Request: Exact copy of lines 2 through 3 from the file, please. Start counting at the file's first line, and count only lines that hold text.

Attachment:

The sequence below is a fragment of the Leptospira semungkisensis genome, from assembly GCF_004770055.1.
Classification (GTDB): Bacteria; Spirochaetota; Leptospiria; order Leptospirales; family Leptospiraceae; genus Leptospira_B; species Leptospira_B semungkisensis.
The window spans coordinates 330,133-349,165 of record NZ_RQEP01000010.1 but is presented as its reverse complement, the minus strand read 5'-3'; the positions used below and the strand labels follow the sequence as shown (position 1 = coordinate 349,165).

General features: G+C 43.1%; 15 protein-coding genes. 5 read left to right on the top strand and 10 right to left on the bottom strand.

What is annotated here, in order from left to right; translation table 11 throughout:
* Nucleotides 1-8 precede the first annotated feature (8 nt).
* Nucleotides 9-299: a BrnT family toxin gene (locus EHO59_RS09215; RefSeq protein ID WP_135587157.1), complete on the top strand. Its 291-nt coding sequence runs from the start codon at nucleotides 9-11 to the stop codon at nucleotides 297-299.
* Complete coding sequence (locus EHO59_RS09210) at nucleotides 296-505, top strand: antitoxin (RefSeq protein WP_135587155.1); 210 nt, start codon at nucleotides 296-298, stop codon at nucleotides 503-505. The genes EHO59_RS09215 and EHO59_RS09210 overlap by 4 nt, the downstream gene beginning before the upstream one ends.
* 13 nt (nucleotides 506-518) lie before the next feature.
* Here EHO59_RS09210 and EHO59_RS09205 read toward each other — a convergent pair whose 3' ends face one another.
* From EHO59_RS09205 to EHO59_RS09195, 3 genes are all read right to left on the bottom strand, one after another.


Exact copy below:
Classification (GTDB): Bacteria; Spirochaetota; Leptospiria; order Leptospirales; family Leptospiraceae; genus Leptospira_B; species Leptospira_B semungkisensis.
The window spans coordinates 330,133-349,165 of record NZ_RQEP01000010.1 but is presented as its reverse complement, the minus strand read 5'-3'; the positions used below and the strand labels follow the sequence as shown (position 1 = coordinate 349,165).